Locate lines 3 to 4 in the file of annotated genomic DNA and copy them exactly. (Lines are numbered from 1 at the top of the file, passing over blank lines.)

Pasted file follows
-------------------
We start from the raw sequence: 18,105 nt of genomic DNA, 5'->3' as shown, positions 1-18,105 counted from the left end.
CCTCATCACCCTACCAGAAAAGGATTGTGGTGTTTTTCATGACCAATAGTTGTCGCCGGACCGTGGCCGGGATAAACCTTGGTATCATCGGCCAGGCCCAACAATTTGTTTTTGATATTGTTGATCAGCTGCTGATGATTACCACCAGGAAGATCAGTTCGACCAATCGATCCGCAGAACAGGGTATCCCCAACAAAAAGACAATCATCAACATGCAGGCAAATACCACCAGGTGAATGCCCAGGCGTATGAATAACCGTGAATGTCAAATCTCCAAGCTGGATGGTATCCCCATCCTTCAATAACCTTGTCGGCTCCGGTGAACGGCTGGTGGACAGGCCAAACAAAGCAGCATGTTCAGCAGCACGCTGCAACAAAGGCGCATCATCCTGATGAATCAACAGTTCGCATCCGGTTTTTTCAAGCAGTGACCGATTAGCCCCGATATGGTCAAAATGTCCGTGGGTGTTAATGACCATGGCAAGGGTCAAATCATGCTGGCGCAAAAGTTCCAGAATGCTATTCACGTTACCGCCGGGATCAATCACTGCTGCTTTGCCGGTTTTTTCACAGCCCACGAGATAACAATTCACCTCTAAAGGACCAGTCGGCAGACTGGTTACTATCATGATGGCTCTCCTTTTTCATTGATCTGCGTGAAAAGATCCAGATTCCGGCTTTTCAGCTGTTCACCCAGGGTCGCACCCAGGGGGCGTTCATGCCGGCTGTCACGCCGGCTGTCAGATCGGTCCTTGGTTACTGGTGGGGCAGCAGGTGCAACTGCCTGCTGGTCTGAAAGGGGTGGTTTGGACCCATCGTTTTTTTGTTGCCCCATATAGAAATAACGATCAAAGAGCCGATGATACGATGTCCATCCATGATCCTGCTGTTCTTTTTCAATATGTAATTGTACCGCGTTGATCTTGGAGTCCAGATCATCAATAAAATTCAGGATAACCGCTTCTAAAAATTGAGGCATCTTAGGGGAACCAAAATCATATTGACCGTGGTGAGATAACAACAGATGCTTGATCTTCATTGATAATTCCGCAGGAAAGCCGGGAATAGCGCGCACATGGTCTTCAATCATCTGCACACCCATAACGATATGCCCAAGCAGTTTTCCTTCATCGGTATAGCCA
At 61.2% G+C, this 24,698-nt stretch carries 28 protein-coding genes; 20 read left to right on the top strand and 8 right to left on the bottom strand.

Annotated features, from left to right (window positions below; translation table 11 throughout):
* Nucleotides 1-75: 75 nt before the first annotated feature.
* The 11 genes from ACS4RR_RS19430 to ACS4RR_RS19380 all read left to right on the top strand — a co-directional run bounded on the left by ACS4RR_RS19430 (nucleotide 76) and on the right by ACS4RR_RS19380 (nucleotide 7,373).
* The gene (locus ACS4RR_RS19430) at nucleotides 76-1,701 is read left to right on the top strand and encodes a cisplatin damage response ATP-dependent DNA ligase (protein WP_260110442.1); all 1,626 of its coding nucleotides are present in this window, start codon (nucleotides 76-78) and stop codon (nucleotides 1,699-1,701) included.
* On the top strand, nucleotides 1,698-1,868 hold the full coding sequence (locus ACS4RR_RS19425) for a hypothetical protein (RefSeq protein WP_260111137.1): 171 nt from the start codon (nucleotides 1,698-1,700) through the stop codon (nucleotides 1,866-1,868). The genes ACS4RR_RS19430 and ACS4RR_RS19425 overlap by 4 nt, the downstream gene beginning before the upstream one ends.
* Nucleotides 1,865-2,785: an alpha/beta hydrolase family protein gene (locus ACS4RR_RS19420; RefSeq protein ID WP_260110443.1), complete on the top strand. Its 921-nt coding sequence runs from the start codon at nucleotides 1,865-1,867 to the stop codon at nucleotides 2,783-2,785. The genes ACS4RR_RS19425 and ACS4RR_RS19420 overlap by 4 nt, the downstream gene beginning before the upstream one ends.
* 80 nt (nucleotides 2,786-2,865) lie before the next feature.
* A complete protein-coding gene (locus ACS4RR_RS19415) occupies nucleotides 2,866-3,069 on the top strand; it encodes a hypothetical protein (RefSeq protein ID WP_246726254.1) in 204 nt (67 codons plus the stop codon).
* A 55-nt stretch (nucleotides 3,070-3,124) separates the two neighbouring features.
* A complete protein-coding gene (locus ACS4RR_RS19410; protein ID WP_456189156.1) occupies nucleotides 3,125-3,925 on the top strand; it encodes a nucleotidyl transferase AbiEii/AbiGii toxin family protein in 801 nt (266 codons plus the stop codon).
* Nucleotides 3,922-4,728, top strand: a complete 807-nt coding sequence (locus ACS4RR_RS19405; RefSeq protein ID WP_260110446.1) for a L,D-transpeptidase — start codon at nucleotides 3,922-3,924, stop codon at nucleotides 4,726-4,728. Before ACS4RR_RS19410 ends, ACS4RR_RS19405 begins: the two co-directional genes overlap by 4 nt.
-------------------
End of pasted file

At 61.2% G+C, this 24,698-nt stretch carries 28 protein-coding genes; 20 read left to right on the top strand and 8 right to left on the bottom strand.

Annotated features, from left to right (window positions below; translation table 11 throughout):